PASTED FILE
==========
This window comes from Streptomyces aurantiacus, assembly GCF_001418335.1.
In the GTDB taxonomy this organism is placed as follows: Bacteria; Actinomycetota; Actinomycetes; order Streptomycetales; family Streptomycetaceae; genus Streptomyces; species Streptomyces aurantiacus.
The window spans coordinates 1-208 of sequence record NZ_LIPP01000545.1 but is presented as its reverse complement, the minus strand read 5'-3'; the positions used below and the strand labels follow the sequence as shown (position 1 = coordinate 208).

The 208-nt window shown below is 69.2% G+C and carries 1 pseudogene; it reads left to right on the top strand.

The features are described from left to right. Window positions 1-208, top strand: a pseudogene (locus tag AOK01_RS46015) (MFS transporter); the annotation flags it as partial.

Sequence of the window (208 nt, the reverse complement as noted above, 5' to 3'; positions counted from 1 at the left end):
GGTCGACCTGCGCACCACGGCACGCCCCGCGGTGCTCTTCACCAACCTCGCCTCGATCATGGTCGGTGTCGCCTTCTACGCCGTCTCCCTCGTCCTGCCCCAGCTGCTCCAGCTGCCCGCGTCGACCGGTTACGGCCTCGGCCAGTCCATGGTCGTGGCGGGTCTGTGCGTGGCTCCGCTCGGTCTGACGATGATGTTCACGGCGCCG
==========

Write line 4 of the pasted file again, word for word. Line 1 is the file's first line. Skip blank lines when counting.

The 208-nt window shown below is 69.2% G+C and carries 1 pseudogene; it reads left to right on the top strand.